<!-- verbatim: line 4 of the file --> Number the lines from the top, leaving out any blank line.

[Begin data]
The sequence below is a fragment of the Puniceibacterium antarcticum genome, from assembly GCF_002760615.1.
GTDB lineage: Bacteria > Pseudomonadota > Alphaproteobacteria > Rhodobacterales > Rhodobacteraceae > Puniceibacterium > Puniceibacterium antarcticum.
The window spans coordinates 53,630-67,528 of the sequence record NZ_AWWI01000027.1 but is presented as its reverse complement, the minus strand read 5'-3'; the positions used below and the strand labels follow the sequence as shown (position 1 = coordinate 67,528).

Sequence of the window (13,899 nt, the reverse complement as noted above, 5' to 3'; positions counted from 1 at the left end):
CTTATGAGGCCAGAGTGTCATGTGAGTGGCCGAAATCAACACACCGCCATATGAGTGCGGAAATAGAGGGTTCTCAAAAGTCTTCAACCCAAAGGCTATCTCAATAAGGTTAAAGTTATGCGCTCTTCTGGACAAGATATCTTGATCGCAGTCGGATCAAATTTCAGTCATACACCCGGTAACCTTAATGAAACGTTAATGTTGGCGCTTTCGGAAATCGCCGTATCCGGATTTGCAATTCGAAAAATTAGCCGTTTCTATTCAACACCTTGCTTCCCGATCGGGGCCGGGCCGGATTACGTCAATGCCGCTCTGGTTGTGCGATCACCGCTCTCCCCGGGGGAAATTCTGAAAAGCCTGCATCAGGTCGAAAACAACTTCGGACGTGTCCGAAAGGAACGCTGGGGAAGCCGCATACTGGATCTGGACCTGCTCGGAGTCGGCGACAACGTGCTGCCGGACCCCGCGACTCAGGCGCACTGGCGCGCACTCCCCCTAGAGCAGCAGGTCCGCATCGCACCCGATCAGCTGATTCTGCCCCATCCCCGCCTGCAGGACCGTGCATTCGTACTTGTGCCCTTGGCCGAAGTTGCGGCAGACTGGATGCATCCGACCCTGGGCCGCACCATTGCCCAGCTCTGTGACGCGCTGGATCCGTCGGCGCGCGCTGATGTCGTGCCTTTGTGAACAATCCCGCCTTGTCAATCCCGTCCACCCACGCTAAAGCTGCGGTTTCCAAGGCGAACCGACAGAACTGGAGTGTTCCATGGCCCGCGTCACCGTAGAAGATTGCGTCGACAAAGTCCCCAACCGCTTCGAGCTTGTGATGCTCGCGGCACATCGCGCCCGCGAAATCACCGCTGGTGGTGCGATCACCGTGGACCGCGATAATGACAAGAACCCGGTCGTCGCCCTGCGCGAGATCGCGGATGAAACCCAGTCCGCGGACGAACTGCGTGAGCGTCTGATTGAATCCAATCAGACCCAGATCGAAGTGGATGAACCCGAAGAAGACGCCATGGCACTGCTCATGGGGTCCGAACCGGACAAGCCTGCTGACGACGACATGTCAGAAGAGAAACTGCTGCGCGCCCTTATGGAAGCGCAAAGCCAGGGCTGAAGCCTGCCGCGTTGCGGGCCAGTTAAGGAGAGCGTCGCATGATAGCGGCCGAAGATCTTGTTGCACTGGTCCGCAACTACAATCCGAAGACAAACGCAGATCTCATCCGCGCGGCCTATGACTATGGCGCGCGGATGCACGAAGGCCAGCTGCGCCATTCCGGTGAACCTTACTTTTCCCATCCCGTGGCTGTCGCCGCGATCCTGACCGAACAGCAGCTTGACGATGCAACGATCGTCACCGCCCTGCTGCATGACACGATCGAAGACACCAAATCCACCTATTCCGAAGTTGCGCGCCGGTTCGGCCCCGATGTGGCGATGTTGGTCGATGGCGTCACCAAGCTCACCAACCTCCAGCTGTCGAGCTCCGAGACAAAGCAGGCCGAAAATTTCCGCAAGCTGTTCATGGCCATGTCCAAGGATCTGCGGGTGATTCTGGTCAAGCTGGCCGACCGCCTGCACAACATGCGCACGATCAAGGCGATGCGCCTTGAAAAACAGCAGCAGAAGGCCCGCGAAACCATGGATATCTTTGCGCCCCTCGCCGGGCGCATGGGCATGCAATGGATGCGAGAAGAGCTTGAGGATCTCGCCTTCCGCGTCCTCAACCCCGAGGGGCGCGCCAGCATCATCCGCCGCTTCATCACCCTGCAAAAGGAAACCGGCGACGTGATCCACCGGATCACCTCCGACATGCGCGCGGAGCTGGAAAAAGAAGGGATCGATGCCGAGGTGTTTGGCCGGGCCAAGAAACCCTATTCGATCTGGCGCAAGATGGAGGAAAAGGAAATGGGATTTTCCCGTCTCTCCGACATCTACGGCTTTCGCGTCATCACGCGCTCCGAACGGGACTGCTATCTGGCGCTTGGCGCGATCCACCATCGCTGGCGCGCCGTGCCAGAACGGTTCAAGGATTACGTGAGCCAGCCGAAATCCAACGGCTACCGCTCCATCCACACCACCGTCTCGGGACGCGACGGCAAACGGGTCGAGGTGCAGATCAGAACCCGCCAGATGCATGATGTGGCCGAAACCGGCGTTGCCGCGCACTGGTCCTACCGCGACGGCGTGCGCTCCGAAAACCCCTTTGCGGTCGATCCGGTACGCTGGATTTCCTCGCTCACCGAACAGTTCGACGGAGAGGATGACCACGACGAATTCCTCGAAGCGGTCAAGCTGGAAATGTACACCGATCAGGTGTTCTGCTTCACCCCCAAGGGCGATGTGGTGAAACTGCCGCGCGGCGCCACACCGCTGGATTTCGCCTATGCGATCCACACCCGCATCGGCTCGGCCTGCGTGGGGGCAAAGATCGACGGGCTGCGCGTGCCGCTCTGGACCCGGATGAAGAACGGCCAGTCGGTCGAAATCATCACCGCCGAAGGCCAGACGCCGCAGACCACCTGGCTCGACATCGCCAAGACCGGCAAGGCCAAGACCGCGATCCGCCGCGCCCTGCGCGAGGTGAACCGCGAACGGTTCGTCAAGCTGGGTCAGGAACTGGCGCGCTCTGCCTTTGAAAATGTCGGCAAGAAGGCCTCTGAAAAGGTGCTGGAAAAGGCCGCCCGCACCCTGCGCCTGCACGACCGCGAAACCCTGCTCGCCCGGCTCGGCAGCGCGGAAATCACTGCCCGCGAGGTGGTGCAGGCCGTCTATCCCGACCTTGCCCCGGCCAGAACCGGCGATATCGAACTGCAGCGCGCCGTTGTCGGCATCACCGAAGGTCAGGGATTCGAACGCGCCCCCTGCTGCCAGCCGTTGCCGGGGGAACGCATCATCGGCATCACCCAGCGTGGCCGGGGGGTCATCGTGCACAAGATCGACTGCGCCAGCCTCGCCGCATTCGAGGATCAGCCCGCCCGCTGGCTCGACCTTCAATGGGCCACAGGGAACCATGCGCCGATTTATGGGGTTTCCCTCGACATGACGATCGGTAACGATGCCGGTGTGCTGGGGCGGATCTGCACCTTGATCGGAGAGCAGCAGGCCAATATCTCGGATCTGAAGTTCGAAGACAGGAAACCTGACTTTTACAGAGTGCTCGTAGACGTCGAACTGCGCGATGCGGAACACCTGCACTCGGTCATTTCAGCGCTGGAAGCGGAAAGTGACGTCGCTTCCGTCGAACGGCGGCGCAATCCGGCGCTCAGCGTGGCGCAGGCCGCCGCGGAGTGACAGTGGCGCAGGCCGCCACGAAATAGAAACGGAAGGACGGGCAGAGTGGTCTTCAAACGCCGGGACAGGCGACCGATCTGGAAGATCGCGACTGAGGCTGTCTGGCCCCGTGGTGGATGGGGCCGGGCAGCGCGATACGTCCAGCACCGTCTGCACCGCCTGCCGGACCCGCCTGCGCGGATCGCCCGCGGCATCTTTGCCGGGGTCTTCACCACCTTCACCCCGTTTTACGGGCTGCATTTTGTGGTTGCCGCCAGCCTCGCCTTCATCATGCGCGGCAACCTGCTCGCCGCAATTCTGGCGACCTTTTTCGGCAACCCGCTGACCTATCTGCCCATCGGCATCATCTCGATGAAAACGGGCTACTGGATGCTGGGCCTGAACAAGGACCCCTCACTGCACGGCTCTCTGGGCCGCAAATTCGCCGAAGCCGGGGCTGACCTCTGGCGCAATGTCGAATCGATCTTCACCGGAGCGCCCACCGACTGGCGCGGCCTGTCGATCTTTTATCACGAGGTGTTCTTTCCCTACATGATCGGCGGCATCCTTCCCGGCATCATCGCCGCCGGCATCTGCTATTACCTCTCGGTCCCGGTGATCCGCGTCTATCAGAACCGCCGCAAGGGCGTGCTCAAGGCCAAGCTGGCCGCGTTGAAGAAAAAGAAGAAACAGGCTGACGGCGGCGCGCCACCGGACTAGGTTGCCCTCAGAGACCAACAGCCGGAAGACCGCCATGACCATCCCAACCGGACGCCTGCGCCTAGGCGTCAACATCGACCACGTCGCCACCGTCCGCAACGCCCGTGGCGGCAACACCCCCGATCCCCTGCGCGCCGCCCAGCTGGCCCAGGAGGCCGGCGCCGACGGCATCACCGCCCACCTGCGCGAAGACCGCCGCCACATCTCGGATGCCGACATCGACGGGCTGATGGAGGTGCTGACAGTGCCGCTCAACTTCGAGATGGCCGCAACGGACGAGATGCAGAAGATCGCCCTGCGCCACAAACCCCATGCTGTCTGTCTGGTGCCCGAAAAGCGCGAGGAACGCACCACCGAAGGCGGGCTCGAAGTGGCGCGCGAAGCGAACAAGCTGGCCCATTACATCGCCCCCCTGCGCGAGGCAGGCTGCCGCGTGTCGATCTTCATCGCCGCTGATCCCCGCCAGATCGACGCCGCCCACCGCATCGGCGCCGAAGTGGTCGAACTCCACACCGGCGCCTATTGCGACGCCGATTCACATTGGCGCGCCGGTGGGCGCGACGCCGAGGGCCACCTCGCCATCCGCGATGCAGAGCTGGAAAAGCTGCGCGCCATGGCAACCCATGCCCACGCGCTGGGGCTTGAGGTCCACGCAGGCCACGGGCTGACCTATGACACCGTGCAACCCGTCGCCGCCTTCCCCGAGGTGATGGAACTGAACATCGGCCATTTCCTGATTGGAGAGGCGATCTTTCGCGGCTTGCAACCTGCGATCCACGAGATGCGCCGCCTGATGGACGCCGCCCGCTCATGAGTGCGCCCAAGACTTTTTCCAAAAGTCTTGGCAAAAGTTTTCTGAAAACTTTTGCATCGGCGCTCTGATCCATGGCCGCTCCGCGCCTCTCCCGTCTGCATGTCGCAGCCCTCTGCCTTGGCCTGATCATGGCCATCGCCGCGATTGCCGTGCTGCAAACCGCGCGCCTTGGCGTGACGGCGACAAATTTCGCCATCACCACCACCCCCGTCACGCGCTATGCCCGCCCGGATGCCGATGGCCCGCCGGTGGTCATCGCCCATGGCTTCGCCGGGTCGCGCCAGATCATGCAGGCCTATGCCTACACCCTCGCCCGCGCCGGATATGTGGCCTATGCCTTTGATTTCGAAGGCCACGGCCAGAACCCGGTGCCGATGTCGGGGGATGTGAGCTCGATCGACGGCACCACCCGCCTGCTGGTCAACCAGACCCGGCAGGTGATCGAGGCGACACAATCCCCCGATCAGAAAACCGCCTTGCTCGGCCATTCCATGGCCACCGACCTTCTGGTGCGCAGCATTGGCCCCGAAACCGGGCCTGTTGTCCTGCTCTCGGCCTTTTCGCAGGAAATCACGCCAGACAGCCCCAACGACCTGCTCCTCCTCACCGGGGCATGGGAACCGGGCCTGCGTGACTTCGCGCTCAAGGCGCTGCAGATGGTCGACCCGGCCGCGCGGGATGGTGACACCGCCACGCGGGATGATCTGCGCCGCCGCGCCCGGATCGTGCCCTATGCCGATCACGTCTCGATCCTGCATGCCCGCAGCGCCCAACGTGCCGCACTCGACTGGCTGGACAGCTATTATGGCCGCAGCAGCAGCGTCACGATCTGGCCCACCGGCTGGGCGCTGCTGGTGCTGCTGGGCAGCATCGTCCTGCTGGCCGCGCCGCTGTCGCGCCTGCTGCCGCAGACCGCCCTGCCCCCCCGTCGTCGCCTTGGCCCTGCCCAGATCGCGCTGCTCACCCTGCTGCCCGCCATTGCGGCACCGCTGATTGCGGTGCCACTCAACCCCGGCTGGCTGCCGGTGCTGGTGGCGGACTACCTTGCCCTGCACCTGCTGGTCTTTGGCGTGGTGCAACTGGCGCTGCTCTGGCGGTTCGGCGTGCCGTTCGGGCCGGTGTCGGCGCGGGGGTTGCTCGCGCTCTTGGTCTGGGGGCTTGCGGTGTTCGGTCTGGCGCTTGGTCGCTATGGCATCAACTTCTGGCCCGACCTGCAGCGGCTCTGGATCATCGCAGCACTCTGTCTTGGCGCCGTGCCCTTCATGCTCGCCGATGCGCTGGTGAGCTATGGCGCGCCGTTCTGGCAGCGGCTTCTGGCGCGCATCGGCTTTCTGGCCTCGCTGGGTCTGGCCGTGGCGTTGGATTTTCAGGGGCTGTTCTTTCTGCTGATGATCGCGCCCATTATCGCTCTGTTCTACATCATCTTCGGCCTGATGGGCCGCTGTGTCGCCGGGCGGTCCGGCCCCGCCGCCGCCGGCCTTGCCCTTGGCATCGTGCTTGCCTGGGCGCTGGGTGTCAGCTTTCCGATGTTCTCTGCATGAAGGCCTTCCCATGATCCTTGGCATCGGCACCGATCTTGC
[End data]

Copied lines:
Sequence of the window (13,899 nt, the reverse complement as noted above, 5' to 3'; positions counted from 1 at the left end):